I seldom travel to Yishun and if there is a reason I leave a footprint in the area, it’s got to be because of food. After the wonderfully delicious time I had at Old World Bak Kut Teh, I’m finally back in the north, for a snack that hits close to my heart—tutu kueh. Quaintly nestled under Block 759 within the premises of 69 Cafe is Chub Tutu, a humble-looking tutu kueh stall selling these little white pillows of steamed cakes, with flavours way beyond your wildest imagination.
A nostalgic treat invented in Singapore, tutu kuehs are snowy white chrysanthemum-shaped discs filled with the likes of crushed toasted peanuts or moist grated coconut flesh. As a child, I remember these as a sweet treat my grandma would buy for me from the tutu kueh pushcarts seen at pasar malams or the nearby wet market. A little girl then, I would often tug on the ends of her floral shirt requesting for a box of peanut flavoured tutu kueh—a welcomed treat that was hard to come by.
Having sold tutu kuehs in pasar malams since 2015, Dennie, the founder of Chub Tutu noticed the dying popularity of this traditional snack. In an attempt to increase its appeal to the younger generation, she decided to experiment with innovative flavours, resulting in the birth of Chub Tutu’s popular Nutella and Durian Tutu Kueh. Since then, she never looked back and now has up to an array of 50 flavours in her little tutu kueh library.
With so many flavours to choose from, you will be spoilt for choice deciding which tutu kueh to try. To help you make the right decision, I tried 11 flavours, both sweet and savoury, so that you can decide for yourself which tutu kueh to get the next time you visit.
Alright? Now, let the tutu kueh battle begin.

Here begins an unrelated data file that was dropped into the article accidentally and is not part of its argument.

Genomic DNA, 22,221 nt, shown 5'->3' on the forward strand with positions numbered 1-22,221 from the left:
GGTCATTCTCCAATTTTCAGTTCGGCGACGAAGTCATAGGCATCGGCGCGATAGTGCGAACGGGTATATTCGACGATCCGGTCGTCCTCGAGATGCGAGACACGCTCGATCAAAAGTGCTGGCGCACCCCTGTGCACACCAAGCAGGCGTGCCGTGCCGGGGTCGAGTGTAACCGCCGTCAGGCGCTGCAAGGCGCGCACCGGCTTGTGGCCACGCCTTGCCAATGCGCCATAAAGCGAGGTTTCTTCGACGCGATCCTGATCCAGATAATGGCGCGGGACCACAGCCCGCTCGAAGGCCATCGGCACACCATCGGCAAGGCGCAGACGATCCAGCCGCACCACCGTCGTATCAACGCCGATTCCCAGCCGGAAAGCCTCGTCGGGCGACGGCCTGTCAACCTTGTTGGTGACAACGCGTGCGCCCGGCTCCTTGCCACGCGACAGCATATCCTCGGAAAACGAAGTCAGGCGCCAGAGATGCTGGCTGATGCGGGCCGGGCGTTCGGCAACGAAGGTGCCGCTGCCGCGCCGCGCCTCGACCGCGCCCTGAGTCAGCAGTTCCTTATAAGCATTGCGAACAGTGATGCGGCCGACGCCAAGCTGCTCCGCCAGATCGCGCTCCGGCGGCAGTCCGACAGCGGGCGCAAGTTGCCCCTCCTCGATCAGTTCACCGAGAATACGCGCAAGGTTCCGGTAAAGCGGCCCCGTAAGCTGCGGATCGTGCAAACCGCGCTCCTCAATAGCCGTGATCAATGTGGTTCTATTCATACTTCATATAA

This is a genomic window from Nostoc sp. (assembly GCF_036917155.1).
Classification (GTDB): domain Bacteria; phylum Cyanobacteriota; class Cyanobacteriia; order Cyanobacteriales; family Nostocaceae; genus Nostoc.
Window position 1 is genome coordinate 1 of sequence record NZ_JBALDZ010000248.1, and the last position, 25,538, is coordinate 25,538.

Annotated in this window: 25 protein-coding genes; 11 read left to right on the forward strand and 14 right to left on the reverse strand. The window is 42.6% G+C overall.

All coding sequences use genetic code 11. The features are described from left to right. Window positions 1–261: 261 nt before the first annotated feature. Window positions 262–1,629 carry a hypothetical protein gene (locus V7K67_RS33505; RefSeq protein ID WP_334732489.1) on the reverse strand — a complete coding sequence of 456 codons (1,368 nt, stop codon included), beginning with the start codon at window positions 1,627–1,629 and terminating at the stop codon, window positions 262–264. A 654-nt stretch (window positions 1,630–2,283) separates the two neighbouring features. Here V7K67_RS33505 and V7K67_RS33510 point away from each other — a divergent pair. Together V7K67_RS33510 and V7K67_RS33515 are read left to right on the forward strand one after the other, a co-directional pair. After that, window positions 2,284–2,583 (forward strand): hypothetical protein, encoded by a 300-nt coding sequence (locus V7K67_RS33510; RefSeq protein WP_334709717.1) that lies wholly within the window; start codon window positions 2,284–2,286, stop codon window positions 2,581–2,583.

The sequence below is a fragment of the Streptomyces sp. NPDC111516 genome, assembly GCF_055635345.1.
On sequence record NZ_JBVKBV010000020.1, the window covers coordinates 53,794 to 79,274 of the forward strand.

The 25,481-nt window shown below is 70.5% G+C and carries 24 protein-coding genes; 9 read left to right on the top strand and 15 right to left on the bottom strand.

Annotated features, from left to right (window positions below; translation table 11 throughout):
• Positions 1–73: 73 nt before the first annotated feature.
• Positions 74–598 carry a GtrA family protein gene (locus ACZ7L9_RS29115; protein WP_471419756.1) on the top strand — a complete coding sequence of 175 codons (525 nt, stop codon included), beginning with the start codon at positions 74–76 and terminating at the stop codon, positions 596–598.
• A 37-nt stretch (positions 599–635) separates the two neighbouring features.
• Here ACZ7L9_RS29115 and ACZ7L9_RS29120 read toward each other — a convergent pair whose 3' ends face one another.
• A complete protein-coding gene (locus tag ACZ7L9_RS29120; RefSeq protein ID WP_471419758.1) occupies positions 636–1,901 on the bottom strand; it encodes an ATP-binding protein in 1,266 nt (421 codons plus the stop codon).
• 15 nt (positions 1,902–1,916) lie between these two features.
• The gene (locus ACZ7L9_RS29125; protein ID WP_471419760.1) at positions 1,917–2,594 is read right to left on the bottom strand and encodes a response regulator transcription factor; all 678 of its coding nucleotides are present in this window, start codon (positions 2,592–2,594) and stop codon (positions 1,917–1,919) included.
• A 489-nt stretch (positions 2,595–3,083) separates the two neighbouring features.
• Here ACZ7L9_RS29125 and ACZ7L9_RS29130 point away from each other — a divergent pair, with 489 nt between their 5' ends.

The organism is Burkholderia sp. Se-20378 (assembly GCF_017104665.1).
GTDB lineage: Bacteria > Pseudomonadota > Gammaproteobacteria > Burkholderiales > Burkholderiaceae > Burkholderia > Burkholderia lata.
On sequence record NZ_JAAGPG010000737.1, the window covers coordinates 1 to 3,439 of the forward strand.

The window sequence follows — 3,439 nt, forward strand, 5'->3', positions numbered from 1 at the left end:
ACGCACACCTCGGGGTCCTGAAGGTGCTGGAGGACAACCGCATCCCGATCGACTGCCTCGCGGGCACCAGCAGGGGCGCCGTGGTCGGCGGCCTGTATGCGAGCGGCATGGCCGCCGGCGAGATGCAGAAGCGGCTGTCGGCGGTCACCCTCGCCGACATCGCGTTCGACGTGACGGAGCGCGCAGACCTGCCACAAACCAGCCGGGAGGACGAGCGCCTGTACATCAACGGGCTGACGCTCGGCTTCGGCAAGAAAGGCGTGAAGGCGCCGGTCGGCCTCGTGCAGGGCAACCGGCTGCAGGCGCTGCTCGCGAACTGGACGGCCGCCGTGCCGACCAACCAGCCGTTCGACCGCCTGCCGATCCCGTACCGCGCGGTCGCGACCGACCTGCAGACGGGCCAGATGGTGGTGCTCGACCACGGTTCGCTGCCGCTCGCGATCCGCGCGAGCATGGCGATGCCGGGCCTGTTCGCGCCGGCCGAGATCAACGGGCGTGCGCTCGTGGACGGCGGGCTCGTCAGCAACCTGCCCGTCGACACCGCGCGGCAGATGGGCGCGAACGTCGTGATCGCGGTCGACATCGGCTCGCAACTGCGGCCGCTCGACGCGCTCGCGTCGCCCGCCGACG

Before diving head straight into Chub Tutu’s wacky flavours, I decided to test the waters with their Traditional Flavours (S$3 for 5). Here, I got their Peanut, Gula Melaka, Red Bean and Kaya to try.
1. Peanut Tutu Kueh
So classic there’s nothing more you can ask for in a tutu kueh. What I particularly enjoyed about these were that they were not as sweet as some of their counterparts sold elsewhere. You won’t bite into random sugar crystals and that is a good sign.
2. Gula Melaka Tutu Kueh
I want to like this so bad simply because I am a sucker for anything gula melaka. But was overall disappointed by the large bits of gula melaka that failed to melt in the steaming heat (I was actually hoping for it to ooze out!). With that came bites of overpowering sweetness which even musked the beautiful flavours of the subtly sweet rice flour the filling was enveloped in.
3. Red Bean Tutu Kueh
Red bean bun made the tutu kueh style with just the right amount of filling to satisfy. Warm and sweet, this is a treat ah gong and ah ma will approve.
4. Kaya Tutu Kueh
Nothing special to shout off the rooftop. The kaya filling was too subtle without much of a rich pandan-coconut fragrance. Easily forgettable.
Onto the Weekly Specials (S$3.50 for 5), a series of four to five special flavours which Dennie tries to change up every week for sale at Chub Tutu. While the previous specials included Kimchi, Chili Tuna and Aloe Vera, those that I had were the Nutella, Rendang Chicken, Creamy Mushroom, Rock Melon and Salted Caramel.
5. Nutella Tutu Kueh
Nutella. What can ever go wrong with this hazelnut chocolate? The steaming made the Nutella warm and comforting. This was a treat so rich and luscious that it should not be shared.